Flying Raptors over the Cape Province of South Africa

KaffernadlerOne of the top birds for a European traveler to the RSA is the Verreaux’s Eagle (Aquila verreauxii). A pair of these beautiful eagles is said to be present on the forested slopes and rocky cliffs of the Cape Peninsula. A number of more pairs of Verreaux’s Eagle pairs still nest in near surrounding of the mountains. Their distinctive silhouettes can be seen circling the skies anywhere along the Peninsula’s mountain range forming a rugged spine. The Cape Peninsula has a lot of vegetation to offer. These are greenbelts, golf courses, and large leafy gardens, cemeteries and public recreation areas.

Raptors on offer during a patient visit to the slopes of the southern part of Cape Town are Jackal Buzzard (Buteo rufofuscus), Booted Eagle (Hieraaetus pennatus) (in summer), African harrier-hawk or Gymnogene (Polyboroides typus), Peregrine Falcon (Falco peregrinus) and the Rock Kestrel (Falco rupicolus). In 2014 there are 4 pairs of African fish-eagle (Haliaeetus vocifer) on the Peninsula, but they nest in trees generally as far away from human habitation and activity as is possible on the cape peninsula. The patches of indigenous forests and plantations are the favorite hunting ground of the agile Rufous-breasted (or rufous-chested) Sparrowhawk (Accipiter rufiventris), and African goshawk (Accipiter tachiro). Both species of Accipiter-hawks have adapted well to gardens and woods of suburbia like Constantia, Bishopscourt or Newlands.

Once a Rufous-breasted Sparrowhawk was photographed bathing in a small river inside the garden of the Kirstenbosch Botanical Gardens of Cape Town. Kirstenbosch Botanical Garden anyway is good for owls as well. Spotted Eagle-owl (Bubo africanus) can sometimes be seen at rest in the middle of the day, only a few meters above the ground in a small tree.

Although they are both common, the latter is more often seen due to its conspicuously noisy early morning display flight. Ideally, familiarize yourself with the calls of both these species, and scan the skies often, especially in the early morning and evening. Black Sparrowhawk (Accipiter melanoleucus) is a relatively recent arrival on the Peninsula, and has become common. Maybe this is due to fact, that they are particularly fond of nesting in tall pine and eucalyptus trees. Pine and Eucalyptus trees, are classed for good reason as “alien species” in South Africa. The planned removal of all alien vegetation from the Table Mountain Nature Reserve area on the Peninsula, would, therefore, have a major impact on the Black Sparrowhawk. A Black Sparrowhawk-Project was started in 2000 to monitor the habits and occurrence of Black Sparrowhawks on the Cape Peninsula.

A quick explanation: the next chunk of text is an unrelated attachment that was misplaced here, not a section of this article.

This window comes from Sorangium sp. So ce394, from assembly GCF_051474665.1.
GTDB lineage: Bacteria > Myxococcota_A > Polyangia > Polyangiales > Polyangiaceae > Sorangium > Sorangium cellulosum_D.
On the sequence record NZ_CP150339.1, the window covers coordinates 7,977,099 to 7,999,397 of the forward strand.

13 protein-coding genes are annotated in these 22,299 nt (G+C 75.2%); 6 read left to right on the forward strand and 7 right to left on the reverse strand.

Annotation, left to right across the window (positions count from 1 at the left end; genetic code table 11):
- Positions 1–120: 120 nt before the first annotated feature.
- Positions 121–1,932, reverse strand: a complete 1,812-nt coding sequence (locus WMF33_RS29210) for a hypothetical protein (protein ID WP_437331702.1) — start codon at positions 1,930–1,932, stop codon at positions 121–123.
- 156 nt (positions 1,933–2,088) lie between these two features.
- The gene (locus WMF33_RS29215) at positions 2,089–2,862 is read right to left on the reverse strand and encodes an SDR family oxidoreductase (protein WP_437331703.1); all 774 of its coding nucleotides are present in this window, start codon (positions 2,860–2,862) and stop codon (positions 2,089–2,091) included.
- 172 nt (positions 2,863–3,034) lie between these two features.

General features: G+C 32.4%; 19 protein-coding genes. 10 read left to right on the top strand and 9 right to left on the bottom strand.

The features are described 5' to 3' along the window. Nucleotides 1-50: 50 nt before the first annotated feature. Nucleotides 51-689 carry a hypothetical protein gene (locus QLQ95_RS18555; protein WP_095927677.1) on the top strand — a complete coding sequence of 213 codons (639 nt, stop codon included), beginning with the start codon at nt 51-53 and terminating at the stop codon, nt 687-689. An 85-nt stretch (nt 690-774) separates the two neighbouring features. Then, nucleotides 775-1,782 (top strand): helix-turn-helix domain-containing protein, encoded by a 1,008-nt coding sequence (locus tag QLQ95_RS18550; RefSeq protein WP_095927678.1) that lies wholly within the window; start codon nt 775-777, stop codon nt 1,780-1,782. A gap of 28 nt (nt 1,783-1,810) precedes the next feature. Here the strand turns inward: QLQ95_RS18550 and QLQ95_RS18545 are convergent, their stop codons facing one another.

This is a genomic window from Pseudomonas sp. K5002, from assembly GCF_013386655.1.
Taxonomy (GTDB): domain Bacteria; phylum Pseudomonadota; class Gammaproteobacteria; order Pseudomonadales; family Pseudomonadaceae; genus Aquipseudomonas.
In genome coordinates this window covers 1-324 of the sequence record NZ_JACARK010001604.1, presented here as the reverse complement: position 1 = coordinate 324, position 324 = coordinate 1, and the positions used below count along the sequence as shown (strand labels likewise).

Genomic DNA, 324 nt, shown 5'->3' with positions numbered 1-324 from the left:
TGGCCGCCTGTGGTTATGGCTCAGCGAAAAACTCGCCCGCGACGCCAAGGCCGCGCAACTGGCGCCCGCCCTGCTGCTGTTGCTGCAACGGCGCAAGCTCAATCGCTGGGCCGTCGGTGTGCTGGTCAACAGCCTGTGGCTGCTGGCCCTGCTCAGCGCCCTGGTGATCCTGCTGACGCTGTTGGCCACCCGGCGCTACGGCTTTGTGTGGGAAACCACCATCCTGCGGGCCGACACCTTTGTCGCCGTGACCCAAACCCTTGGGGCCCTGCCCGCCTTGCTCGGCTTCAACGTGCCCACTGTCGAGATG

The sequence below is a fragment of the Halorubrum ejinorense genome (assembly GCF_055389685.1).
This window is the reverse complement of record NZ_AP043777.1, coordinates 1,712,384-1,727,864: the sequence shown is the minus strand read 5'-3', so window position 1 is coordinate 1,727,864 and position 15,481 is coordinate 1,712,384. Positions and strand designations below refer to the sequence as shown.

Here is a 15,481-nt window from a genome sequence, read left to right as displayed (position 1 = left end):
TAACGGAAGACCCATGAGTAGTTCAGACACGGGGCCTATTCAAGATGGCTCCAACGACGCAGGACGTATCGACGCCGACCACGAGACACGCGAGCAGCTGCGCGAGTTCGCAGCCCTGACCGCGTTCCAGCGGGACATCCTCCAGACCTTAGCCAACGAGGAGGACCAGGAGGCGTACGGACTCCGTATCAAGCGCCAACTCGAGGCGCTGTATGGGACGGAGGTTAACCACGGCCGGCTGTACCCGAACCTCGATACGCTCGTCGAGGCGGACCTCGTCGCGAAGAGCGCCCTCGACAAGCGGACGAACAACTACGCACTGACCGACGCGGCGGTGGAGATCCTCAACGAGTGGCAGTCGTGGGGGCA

The Peregrine Falcon is unusually common here, sharing the skies with other cliff-nesting species including Lanner Falcon (Falco biarmicus), Rock Kestrel and Jackal Buzzard. Both falcon species commonly hunt in suburbia. Excited doves taking flight often betray their presence.

Ornithologists may enjoy the identification challenge posed by resident and migrant buzzards (Buteo sp.). The Forest buzzard (Buteo trizonatus) is confined to the temperate coastal and escarpment forests and a South African endemic. Recent studies of the phylogeny of Old World Buteo, based on mitochondrial DNA sequences suggests that the Forest buzzard is closer to Steppe Buzzards (B. b. vulpinus) and not so close related to the Mountain Buzzard (Buteo oreophilus) of the forested highlands of East Africa. The Forest buzzard is an uncommon resident of the Peninsula’s forests. The best time to search for this species is in winter as the migrant Steppe Buzzard far outnumbers it during summer. Considerable skill is required to distinguish between these two closely-related species.

A speciality are small numbers of wintering European Honey-buzzard (Pernis apivorus). These migrants are rare and s highly sought-after bird in South Africa. But on the forested slopes and rocky cliffs of the Cape Peninsula they had been discovered. European Honey-buzzard are present in the summer in the Cape Peninsula (between November and April). As in their breeding ground, Honey-buzzard remain secretive species. As with many of the raptors, they are most likely to be seen during early and mid-morning soaring high in the air.

The currently best-known and best places to search for raptors around Cape Town are the Tokai, Cecilia and Newlands plantations and the Lubbert´s Gift section of Kirstenbosch Botanical Garden. Otherwise all mountainous regions of South Africa provide good habitat for this beautiful eagle. A good bet might be a National Park which supports a minimum of infrastrucural access and steep gorges for a breeding pair.

To cope with the growing demand for top shots of the rarer species of the Palearctic is keen to enrich the range of pictures of birds you can find in the western Palearctic. Trips to productive locations in Germany but also to remote places in the world to capture images of rare birds of western Palearctic were very successful. The nice image of the blog was shot in the Karoo National Park and is only a first impression, what you will find in the gallery in the “Picture Shop” very soon. Just give a message, if could serve you with an image needed before the new pictures are online.

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